braw! sorry it's been a few days, lots going on here.
The rest of natural paints and finishes class was pretty amazing. The class was taught by Deva and Ace, two fabulous folk that own a natural building business . I have always realized that I really like cooking, and really enjoying painting, and that they go together in the sense of "I'll combine these things I like in some hypothetical amazing arty/ cafe/ community center with rainbows where people hug a lot..." Natural paints, though really are cooking. On Sunday we made a casein/ lime paint which involved warming milk, separating the curds and whey, then blending the curds with water, lime putty, and pigment to make our paint. So Cool!!! I learned so, so much. A woman who raises goats and spins and dyes yarn brought in some of her fiber dyes which she awesomely let us use.We use Madder (a plant that usually turns fabric orange/ red) and added it to the casein/lime paint- and the paint turned bright purple!
a wall at yestermorrow (from last time this class was offered) this makes me a bad student, but i'm not sure if it's a natural plaster wall, or the casein paint...
It's kind of tiring to be in class all weekend and not really have a weekend, working on balancing that better.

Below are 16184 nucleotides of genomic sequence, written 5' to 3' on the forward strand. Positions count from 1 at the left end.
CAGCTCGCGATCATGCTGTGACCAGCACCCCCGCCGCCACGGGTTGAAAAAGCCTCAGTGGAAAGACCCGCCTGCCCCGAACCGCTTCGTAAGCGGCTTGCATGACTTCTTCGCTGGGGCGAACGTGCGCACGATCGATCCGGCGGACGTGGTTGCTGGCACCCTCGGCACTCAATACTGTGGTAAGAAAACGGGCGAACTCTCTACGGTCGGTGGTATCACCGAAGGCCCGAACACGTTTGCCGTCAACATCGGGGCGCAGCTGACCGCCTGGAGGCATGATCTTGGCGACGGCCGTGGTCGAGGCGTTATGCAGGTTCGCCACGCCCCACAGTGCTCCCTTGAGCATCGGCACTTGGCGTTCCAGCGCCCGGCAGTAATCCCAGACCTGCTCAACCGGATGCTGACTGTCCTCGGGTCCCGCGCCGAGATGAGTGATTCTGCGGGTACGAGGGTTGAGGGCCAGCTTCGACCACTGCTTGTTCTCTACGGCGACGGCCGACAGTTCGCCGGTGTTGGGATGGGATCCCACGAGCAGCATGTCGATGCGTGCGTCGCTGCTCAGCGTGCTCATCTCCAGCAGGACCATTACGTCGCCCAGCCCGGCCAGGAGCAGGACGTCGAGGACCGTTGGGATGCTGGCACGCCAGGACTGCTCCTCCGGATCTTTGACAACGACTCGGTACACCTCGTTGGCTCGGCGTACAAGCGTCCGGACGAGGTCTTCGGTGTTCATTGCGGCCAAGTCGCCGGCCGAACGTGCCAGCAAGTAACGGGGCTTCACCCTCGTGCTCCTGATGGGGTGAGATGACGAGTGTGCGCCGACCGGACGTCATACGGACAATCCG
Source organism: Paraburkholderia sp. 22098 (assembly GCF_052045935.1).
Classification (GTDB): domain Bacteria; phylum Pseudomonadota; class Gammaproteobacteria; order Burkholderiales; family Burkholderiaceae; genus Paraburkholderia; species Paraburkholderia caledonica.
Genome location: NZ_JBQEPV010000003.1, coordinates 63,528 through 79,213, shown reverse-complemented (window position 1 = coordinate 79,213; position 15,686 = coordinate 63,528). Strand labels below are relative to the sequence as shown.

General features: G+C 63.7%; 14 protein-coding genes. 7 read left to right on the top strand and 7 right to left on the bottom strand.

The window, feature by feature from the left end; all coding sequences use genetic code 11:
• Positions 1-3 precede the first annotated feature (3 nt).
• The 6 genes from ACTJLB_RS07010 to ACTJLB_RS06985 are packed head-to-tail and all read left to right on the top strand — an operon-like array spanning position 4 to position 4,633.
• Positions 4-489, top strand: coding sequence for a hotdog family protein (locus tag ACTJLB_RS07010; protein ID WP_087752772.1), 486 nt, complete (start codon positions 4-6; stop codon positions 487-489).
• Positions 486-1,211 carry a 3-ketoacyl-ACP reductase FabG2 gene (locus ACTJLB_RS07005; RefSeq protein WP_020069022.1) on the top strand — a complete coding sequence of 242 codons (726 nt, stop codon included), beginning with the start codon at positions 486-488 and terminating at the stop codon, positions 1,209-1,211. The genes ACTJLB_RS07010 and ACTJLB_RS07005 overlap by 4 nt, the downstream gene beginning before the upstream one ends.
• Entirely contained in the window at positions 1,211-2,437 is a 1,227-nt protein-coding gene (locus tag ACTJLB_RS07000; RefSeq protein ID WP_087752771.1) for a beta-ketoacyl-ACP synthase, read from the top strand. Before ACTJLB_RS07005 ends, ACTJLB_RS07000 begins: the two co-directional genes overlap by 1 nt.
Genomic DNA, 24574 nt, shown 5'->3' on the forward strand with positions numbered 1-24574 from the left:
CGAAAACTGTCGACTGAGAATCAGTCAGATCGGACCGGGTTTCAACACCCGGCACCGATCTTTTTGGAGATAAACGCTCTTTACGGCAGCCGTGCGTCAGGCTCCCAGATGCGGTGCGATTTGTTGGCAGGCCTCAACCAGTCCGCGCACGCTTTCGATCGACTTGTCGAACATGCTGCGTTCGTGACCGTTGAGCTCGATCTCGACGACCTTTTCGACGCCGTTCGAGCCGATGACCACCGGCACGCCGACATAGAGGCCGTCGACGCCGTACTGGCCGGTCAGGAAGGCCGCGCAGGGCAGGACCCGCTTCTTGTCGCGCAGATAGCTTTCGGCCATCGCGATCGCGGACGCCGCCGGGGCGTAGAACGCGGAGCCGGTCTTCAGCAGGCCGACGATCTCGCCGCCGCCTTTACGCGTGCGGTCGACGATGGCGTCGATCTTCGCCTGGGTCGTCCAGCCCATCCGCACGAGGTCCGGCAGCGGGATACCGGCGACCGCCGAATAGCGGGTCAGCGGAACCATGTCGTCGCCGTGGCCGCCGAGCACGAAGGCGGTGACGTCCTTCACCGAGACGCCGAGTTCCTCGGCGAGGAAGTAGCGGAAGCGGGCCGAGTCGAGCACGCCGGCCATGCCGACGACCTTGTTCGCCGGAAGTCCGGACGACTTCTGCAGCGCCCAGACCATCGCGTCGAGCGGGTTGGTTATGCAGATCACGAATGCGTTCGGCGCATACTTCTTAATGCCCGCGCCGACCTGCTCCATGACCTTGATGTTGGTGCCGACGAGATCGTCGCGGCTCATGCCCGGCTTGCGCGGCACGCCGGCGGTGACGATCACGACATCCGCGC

Last night I took a road trip to Burlington to hear Wes Jackson speak. I've heard vaguely of him and The Land Institute he started in Salina Kansas my whole life, but I wanted to see what it was all about- and it was all about amazingness. His whole work is about making wheat, and corn into perennial crops (so that they are better for the environment, work withour eco systmes and are lighter on topsoil, everything by the virtue of them not having to be planted annually and are thus colser to prarie grasses and what the land that is Kansas naturally wants to be.) So interesting- I only understood a small fraction of the talk, just because a lot of it was a bit over my head language and concept wise, but still so cool.
Feeling pretty overwhelmed and underskilled for everything that I need to be doing these days, but I'm trucking along. The big NOFA organic farming conference in Vermont is this weekend, so I'm tabeling and going to workshops. Also in the stages of buying seeds, getting seeds, and generally focusing on the garden and feeling a little behind in it.
Worried about our chicken friends a tad and have to do some research on them.
things are picking up speed and piling up and I'm working on taking it a day at a time.
on an exciting note- I made scones for tomorrow's breakfast: vegan banana, date and maple and a vegan garlic chive variety. yum!